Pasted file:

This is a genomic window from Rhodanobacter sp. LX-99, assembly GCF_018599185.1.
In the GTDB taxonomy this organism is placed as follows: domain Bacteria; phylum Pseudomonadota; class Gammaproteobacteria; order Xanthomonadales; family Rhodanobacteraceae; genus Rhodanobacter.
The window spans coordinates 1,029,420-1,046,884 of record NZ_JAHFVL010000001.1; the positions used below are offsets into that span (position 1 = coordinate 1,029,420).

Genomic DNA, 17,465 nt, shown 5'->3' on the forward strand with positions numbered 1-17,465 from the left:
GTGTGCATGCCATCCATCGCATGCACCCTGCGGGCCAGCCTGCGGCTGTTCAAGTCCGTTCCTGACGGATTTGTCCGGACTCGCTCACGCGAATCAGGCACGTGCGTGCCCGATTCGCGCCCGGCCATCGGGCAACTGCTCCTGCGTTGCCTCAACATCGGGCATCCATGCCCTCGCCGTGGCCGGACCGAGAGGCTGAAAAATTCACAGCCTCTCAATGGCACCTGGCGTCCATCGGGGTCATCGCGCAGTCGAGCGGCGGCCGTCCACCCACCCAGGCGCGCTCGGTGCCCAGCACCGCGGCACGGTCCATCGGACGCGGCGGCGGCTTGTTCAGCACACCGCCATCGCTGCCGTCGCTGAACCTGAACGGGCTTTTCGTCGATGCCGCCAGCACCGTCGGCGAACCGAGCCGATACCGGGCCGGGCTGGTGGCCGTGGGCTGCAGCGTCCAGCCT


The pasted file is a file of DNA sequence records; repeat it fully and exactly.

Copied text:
This is a genomic window from Rhodanobacter sp. LX-99, assembly GCF_018599185.1.
In the GTDB taxonomy this organism is placed as follows: domain Bacteria; phylum Pseudomonadota; class Gammaproteobacteria; order Xanthomonadales; family Rhodanobacteraceae; genus Rhodanobacter.
The window spans coordinates 1,029,420-1,046,884 of record NZ_JAHFVL010000001.1; the positions used below are offsets into that span (position 1 = coordinate 1,029,420).

Genomic DNA, 17,465 nt, shown 5'->3' on the forward strand with positions numbered 1-17,465 from the left:
GTGTGCATGCCATCCATCGCATGCACCCTGCGGGCCAGCCTGCGGCTGTTCAAGTCCGTTCCTGACGGATTTGTCCGGACTCGCTCACGCGAATCAGGCACGTGCGTGCCCGATTCGCGCCCGGCCATCGGGCAACTGCTCCTGCGTTGCCTCAACATCGGGCATCCATGCCCTCGCCGTGGCCGGACCGAGAGGCTGAAAAATTCACAGCCTCTCAATGGCACCTGGCGTCCATCGGGGTCATCGCGCAGTCGAGCGGCGGCCGTCCACCCACCCAGGCGCGCTCGGTGCCCAGCACCGCGGCACGGTCCATCGGACGCGGCGGCGGCTTGTTCAGCACACCGCCATCGCTGCCGTCGCTGAACCTGAACGGGCTTTTCGTCGATGCCGCCAGCACCGTCGGCGAACCGAGCCGATACCGGGCCGGGCTGGTGGCCGTGGGCTGCAGCGTCCAGCCT